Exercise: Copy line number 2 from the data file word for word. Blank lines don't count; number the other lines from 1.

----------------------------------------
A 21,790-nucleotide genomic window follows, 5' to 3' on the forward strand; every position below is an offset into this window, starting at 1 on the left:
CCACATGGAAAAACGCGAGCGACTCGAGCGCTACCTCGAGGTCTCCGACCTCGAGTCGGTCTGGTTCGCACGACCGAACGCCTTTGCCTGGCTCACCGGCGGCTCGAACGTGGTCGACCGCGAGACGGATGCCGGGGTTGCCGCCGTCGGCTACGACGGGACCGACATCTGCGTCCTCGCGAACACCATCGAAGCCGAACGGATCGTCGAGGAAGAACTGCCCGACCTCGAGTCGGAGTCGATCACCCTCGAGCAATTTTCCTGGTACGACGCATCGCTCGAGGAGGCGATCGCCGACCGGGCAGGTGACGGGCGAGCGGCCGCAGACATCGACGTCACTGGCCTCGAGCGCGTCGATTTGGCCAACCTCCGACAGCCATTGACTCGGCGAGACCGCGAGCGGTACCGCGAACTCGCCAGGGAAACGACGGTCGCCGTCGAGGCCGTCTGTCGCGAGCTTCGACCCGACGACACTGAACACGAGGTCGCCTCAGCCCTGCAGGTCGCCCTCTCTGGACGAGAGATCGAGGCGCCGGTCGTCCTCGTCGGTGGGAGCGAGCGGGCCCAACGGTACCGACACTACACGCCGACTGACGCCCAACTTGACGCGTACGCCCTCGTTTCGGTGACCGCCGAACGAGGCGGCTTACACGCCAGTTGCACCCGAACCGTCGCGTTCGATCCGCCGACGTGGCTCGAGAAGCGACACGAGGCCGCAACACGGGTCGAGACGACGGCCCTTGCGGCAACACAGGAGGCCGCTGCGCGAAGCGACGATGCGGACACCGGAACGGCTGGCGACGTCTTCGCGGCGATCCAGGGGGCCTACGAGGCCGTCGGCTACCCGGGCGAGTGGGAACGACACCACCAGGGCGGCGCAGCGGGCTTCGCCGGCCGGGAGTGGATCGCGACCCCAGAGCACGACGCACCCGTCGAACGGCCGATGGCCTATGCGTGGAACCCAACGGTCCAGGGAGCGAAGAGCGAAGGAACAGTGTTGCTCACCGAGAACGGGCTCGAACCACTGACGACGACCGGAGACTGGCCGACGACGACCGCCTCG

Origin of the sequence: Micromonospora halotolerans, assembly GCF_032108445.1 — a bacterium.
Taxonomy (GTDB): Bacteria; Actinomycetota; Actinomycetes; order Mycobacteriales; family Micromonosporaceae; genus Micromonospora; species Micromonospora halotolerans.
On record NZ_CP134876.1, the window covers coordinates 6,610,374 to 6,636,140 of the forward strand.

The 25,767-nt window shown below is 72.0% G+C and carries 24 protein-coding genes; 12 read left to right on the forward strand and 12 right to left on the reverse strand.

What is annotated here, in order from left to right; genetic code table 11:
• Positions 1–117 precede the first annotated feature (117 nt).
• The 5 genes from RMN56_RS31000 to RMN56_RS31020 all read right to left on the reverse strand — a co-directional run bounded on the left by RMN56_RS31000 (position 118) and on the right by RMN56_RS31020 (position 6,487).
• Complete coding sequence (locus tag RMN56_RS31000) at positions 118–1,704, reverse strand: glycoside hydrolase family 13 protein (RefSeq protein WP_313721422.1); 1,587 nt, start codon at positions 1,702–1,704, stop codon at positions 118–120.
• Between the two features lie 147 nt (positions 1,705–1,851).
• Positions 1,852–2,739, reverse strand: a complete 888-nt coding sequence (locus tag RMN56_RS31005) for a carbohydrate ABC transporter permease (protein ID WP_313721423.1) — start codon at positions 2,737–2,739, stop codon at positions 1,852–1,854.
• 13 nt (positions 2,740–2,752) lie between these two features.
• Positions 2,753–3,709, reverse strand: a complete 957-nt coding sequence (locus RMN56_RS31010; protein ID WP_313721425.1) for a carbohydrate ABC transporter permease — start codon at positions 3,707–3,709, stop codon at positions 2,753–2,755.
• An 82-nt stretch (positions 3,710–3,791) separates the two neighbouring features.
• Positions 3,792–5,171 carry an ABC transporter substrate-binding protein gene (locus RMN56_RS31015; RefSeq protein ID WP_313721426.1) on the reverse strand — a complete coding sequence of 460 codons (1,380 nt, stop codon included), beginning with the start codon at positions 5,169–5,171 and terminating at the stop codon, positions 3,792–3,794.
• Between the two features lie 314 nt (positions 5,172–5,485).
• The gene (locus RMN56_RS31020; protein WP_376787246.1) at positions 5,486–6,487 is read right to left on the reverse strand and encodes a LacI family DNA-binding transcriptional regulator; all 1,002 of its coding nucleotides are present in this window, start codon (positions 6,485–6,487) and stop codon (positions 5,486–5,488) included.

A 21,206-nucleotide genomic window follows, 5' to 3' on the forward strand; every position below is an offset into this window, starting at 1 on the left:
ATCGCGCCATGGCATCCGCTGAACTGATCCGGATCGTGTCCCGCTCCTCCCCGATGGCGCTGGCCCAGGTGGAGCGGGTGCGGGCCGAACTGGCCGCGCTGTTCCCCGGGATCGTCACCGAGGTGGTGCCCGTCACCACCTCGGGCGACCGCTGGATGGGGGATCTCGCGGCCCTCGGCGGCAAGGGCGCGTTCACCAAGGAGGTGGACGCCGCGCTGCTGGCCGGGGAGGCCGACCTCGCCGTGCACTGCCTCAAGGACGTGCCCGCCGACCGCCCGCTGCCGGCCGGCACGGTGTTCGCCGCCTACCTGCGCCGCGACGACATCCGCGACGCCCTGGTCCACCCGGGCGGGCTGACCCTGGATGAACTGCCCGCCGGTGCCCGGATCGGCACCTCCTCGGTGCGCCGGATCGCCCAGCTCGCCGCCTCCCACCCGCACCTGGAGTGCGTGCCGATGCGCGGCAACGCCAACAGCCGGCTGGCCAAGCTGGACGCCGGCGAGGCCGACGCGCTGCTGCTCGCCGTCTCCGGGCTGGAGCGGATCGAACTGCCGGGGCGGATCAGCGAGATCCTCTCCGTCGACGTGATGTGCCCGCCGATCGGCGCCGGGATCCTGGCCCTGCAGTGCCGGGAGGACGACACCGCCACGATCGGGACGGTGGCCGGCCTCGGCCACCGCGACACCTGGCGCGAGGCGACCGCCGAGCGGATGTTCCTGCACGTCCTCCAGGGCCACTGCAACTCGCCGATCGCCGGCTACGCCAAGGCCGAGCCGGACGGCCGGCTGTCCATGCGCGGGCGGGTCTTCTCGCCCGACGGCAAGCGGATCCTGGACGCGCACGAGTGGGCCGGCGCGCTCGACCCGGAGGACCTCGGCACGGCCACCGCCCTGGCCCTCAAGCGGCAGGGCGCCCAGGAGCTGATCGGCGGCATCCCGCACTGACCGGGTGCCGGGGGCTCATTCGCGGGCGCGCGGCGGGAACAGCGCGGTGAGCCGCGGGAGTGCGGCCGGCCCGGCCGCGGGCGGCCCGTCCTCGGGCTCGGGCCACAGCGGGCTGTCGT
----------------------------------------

CCACATGGAAAAACGCGAGCGACTCGAGCGCTACCTCGAGGTCTCCGACCTCGAGTCGGTCTGGTTCGCACGACCGAACGCCTTTGCCTGGCTCACCGGCGGCTCGAACGTGGTCGACCGCGAGACGGATGCCGGGGTTGCCGCCGTCGGCTACGACGGGACCGACATCTGCGTCCTCGCGAACACCATCGAAGCCGAACGGATCGTCGAGGAAGAACTGCCCGACCTCGAGTCGGAGTCGATCACCCTCGAGCAATTTTCCTGGTACGACGCATCGCTCGAGGAGGCGATCGCCGACCGGGCAGGTGACGGGCGAGCGGCCGCAGACATCGACGTCACTGGCCTCGAGCGCGTCGATTTGGCCAACCTCCGACAGCCATTGACTCGGCGAGACCGCGAGCGGTACCGCGAACTCGCCAGGGAAACGACGGTCGCCGTCGAGGCCGTCTGTCGCGAGCTTCGACCCGACGACACTGAACACGAGGTCGCCTCAGCCCTGCAGGTCGCCCTCTCTGGACGAGAGATCGAGGCGCCGGTCGTCCTCGTCGGTGGGAGCGAGCGGGCCCAACGGTACCGACACTACACGCCGACTGACGCCCAACTTGACGCGTACGCCCTCGTTTCGGTGACCGCCGAACGAGGCGGCTTACACGCCAGTTGCACCCGAACCGTCGCGTTCGATCCGCCGACGTGGCTCGAGAAGCGACACGAGGCCGCAACACGGGTCGAGACGACGGCCCTTGCGGCAACACAGGAGGCCGCTGCGCGAAGCGACGATGCGGACACCGGAACGGCTGGCGACGTCTTCGCGGCGATCCAGGGGGCCTACGAGGCCGTCGGCTACCCGGGCGAGTGGGAACGACACCACCAGGGCGGCGCAGCGGGCTTCGCCGGCCGGGAGTGGATCGCGACCCCAGAGCACGACGCACCCGTCGAACGGCCGATGGCCTATGCGTGGAACCCAACGGTCCAGGGAGCGAAGAGCGAAGGAACAGTGTTGCTCACCGAGAACGGGCTCGAACCACTGACGACGACCGGAGACTGGCCGACGACGACCGCCTCG